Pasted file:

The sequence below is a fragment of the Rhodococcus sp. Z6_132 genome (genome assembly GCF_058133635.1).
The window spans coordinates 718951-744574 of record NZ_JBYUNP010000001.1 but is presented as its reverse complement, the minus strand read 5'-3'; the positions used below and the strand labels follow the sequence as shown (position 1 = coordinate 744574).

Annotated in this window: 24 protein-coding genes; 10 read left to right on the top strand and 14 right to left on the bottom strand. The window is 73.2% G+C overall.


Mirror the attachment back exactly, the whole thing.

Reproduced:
The sequence below is a fragment of the Rhodococcus sp. Z6_132 genome (genome assembly GCF_058133635.1).
The window spans coordinates 718951-744574 of record NZ_JBYUNP010000001.1 but is presented as its reverse complement, the minus strand read 5'-3'; the positions used below and the strand labels follow the sequence as shown (position 1 = coordinate 744574).

Annotated in this window: 24 protein-coding genes; 10 read left to right on the top strand and 14 right to left on the bottom strand. The window is 73.2% G+C overall.